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The National Energy Board of Canada on Friday recommended approval for the Trans Mountain Pipeline expansion project. (Photo: Greenpeace)

'Shame on Trudeau': Anger Stirred as Canada's Energy Board Approves Trans Mountain Pipeline

"We have a duty to protect what we've all been blessed with in British Columbia in regard to the pristine beauty of the environment," said one First Nations leader. "We will rise to the challenge."

Julia Conley

Indigenous tribes and green campaigners were angered but not surprised Friday when Canada's National Energy Board (NEB) recommended that the government move ahead with its planned expansion of the Trans Mountain Pipeline—despite acknowledging that the project will negatively affect the environment.

The decision paved the way for Prime Minister Justin Trudeau's administration to increase fossil fuel emissions, endanger wildlife, and threaten the lives and livelihoods of the eight million people who live in the pipeline's path.

The NEB argued that the pipeline is in the public interest and provided the government with a list of 16 conditions that it must meet as it prepares to expand the 1,150 kilometer (714 mile) pipeline, tripling the amount of oil the tar sands pipeline will carry from Edmonton, Alberta to Burnaby, British Columbia—but critics including Burnaby mayor Mike Hurley argued that the NEB has no intention of protecting the environment or wildlife by enforcing strict regulations on the construction.

"This is the problem with drinking the Kool-Aid served by politicians who are masters of progressive symbolism but evade substance. Once in power, they can be counted on to do substantive harm." —Naomi Klein

The conditions will not "prevent significant public safety risks and harms to marine life and other environmental impacts," Hurley told the Vancouver Sun.

The board noted that the Trans Mountain pipeline is likely to have a significant negative impact on the Southern resident orca, whose population in the Salish Sea off the coast of British Columbia is rapidly dwindling; on the Indigenous population in the area, especially in the event of an oil spill; and on the environment, with fossil fuel emissions rising as cargo ships carry the oil after it travels from Edmonton.

Outcry from First Nations and campaigners ensued when the NEB initially approved the project in 2016, and opponents rejoiced last summer when the Federal Court of Appeals temporarily blocked construction. The court argued that Trudeau's administration and Kinder Morgan, which sold the pipeline to the government for $4.5 billion last year, had not sufficiently considered its effects on Southern orcas and indigenous tribes.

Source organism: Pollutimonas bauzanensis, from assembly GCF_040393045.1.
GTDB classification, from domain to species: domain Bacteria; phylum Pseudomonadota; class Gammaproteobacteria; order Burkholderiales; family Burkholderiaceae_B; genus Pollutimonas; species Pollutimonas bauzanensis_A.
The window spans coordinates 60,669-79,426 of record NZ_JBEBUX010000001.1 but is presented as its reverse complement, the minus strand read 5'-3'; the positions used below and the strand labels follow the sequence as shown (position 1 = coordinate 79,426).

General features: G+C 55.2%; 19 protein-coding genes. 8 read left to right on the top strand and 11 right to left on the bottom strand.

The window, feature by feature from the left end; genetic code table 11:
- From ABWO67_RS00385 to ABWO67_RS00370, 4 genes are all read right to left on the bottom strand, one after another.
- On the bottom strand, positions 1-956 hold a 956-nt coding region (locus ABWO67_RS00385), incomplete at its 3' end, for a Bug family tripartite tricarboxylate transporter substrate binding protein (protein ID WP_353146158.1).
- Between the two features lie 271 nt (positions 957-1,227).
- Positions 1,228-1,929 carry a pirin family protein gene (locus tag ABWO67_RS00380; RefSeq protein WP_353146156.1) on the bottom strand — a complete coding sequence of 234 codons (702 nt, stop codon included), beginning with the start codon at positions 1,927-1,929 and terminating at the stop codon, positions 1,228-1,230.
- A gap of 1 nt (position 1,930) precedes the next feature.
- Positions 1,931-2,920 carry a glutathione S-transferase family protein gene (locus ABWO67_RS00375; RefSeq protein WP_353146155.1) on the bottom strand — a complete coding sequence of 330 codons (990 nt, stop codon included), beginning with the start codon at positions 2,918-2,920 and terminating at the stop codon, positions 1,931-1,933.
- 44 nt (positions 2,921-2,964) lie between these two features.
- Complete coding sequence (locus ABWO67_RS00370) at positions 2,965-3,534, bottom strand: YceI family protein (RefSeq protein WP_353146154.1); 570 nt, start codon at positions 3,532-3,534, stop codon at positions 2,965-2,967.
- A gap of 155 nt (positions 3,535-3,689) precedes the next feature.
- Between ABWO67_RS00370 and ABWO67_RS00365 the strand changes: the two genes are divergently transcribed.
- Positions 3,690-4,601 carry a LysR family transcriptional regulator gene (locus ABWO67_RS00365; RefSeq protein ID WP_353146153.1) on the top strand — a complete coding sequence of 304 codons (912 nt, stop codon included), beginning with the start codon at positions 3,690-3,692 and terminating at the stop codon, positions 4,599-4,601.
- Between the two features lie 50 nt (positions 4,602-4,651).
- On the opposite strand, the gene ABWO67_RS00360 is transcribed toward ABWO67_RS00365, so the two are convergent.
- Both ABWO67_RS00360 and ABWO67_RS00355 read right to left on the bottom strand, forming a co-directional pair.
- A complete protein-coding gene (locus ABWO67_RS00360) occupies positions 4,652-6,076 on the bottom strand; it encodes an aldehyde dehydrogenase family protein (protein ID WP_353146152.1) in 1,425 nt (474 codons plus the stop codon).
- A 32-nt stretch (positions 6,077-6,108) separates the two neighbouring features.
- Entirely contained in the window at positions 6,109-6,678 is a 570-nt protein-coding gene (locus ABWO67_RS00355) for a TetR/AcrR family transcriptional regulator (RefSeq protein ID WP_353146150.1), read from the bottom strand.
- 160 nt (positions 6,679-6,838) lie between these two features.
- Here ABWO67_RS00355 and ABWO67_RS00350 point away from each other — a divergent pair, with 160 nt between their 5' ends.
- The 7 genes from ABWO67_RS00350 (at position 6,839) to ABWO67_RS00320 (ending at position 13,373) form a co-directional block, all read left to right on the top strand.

But Friday's approval—which came after what one campaigner called a rushed process with a "compressed hearing schedule" that allowed for little input from the public—was not unexpected among critics.

"This entire process is a joke," Peter McCartney of the Wilderness Committee told the Sun. "I don't think anybody's surprised to see the NEB green lighting this pipeline—it's what they were designed to do."

Kwikwasut'inuxw Haxwa'mis Chief Bob Chamberlin, vice-president of the Union of B.C. Indian Chiefs, said Trudeau has indicated his government will stop at nothing to complete the project.

"The troubling part for me and First Nations concerned about their water and their territories is the fact that Trudeau has stated this pipeline will be built, full stop. It makes an absolute mockery of the consultation process that was court ordered and has been accomplished today," Chamberlin told the Sun.

In a press conference, Grand Chief Stewart Philip also said indigenous tribes will not relent in their "deeply entrenched opposition" to the pipeline, which will threaten food sources of the 29 tribes that live in the path of the proposed route.

"We are proud British Columbians and we have a duty to protect what we've all been blessed with in British Columbia in regard to the pristine beauty of the environment," Philip said. "We will rise to the challenge."

"I understand in British Columbia, this pipeline will provide a way of having an income," said Noel Purser of the Suquamish Tribe, which joined four other Northwest U.S. tribes in challenging the project in 2013. "But is it worth the potential of a spill, that risk? Is it really worth that? Because that will impact everybody, not just here in British Columbia. It will impact us in Suquamish; it will impact our relatives in Alaska."

"Once again, Canada's NEB has sided with short-term Big Oil profits instead of the long-term health of the Pacific Northwest's people, climate and orcas," said Marcie Keever of Friends of the Earth. "Shame on Prime Minister Trudeau, his government, and the National Energy Board of Canada for ignoring widespread opposition and serious concerns in favor of this destructive pipeline. Canada's decision will likely bring about the extinction of the Northwest's iconic killer whales and drive us further towards the brink of climate chaos."

Author Naomi Klein argued that the Trans Mountain pipeline project should offer a lesson to voters who have been convinced by politicians who exude "progressive symbolism" while campaigning "but evade substance" when asked how they will initiate a bold, ambitious agenda to protect the planet and human rights.

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